Now let’s look at President Obama’s plan for corporate tax reform.

  • The good news is that he reduces the tax rate on companies from 35 percent to 28 percent (still more than 32 percent when state corporate taxes are added to the mix).
  • The bad news is that he exacerbates the tax burden on new investment and increases the second layer of taxation imposed on American companies competing for market share overseas.

In other words, to paraphrase the Bible, the President giveth and the President taketh away.

This doesn’t mean the proposal would be a step in the wrong direction. There are some loopholes, properly understood, that are scaled back.

But when you add up all the pieces, it is largely a kiss-your-sister package. Some companies would come out ahead and others would lose.

Unfortunately, that’s not enough to measurably improve incomes for American workers. In a competitive global economy, where even Europe’s welfare states recognize reality and have lowered their corporate tax rates, on average, to 23 percent, the President’s proposal at best is a tiny step in the right direction.

Franken to Chu: Doggone It, Like My State’s Company

The Senate Energy and Natural Resources Committee held a hearing last week on the Department of Energy’s budget request for fiscal 2013. Chris Edwards tipped me off to a particularly galling exchange between Energy secretary Steven Chu and Sen. Al Franken (D-MN). Sen. Franken uses his allotted time to badger Chu about a federal loan that Energy conditionally committed to a Minnesota company in 2010 that apparently has yet to be approved.

The exchange begins around the 61 minute mark here. Our trusty interns, Devon Sanchez and Stephen Wooten, transcribed the exchange, which I’ll share a portion of:

Sen. Franken:

One such project is from a company in Minnesota called SAGE Electrochromics. I know you are aware of that. Sage has developed energy efficient windows that are cutting edge, better than anything in the world and uses photo-voltaic cells to control the window how dark it gets during the summer to block out UV light and lower air conditioning costs and to let it all in, lower heating costs in the summer. And it’s really…I’ve been there and it’s just an amazing tech. In the Spring of 2010, the DoE promised the company it would receive a $72 million loan guarantee under the 1703 Program to build a new manufacturing facility that would create 160 manufacturing jobs and 200 construction jobs in southern Minnesota. It’s now been two years since SAGE has been notified that it will receive a loan guarantee and the deal has not yet been closed. While the Department of Energy prolongs closing the deal, time and money are running out for SAGE. There are high-tech manufacturing construction jobs at stake here. It’s been going forward with the project assuming they get this loan guarantee but they’re running out of time and they may have to sell themselves to a French company. My first question is that the SAGE loan guarantee was going to be submitted to the credit committee on August 23rd, but it was stopped. Why is the Department of Energy continuing to delay closing and executing the SAGE loan guarantee?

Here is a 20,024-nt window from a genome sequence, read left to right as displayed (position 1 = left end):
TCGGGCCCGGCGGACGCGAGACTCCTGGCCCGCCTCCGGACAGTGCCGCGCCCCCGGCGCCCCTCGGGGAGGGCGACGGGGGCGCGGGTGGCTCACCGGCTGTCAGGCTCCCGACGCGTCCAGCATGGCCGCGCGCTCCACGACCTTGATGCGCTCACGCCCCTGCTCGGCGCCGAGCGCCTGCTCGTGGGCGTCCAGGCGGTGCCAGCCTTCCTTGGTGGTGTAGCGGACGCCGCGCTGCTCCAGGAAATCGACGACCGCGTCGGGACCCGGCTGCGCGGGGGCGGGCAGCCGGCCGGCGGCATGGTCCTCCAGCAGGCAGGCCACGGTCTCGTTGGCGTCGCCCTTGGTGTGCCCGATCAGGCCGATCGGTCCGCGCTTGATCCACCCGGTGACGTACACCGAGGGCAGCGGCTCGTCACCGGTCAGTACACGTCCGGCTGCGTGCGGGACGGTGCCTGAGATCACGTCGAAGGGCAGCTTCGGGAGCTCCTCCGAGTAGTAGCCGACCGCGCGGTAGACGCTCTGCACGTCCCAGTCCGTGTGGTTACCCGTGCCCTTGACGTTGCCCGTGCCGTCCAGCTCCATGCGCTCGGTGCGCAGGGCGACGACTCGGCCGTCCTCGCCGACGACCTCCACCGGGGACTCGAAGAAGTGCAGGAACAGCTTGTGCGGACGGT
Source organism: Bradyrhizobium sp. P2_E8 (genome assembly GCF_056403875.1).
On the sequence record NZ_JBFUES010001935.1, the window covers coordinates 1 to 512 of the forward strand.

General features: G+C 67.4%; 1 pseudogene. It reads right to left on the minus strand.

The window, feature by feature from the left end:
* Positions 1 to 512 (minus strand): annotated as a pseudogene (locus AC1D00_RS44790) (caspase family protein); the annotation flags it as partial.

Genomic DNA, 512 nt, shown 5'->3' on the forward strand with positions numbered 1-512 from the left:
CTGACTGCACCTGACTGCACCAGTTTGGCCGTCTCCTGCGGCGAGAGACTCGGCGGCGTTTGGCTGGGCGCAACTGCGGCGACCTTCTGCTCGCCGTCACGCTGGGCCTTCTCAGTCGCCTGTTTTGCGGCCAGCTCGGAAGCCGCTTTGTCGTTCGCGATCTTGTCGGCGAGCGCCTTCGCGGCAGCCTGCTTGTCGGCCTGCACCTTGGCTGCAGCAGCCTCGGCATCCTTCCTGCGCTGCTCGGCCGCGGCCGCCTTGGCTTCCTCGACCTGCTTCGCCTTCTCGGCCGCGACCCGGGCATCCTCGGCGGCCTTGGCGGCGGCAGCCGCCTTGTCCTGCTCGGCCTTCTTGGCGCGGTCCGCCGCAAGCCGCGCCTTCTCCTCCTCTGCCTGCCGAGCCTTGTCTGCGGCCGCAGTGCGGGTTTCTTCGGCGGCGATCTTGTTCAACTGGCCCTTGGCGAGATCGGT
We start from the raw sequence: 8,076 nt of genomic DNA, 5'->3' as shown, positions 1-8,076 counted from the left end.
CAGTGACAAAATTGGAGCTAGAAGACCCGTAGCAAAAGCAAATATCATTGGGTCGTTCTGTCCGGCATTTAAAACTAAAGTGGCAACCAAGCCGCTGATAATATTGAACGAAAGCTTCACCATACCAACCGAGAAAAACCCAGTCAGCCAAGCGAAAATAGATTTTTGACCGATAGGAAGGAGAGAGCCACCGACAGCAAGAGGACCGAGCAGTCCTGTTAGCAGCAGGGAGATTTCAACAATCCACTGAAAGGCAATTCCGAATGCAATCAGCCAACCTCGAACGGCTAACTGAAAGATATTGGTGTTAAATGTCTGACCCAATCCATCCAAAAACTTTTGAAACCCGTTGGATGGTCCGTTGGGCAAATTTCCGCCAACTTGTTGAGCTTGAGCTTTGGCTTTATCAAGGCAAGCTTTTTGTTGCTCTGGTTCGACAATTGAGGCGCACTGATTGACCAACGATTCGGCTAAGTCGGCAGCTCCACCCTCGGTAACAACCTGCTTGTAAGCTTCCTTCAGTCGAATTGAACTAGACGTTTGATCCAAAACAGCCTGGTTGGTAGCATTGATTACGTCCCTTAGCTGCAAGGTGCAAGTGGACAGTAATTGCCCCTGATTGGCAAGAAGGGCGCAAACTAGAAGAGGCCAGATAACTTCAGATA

Secretary Chu tells Sen. Franken that he can’t discuss the details and advises the senator to speak with SAGE. A frustrated Sen. Franken takes another crack at getting Chu to explain the holdup, but doesn’t get anywhere and his speaking time runs out. Anyhow, the exchange is sad commentary on the state of affairs in Washington. Sen. Franken sitting there singing the virtues of handing out other people’s money to commercial interests in general would have been problem enough. That he instead used his time to grovel for a handout to a company in his state just goes to show that too many policymakers see the federal government as a favor dispenser.

If this company is producing such “amazing tech,” then perhaps Sen. Franken should lend SAGE some of his money? (Maybe he could use the royalties he receives from DVD sales of “Stuart Saves His Family” to help the company.) Wisecracks aside, a quick Google search shows that SAGE has already received private capital. If this company is so great then it should have no trouble finding additional investors to lend it the money it needs. Then again, Franken says that it’s running out of money so perhaps it isn’t so great. But that’s the way Washington works: taxpayers get the losses while private companies get the profits…and arrogant senators get to pat themselves on the back for “creating jobs.”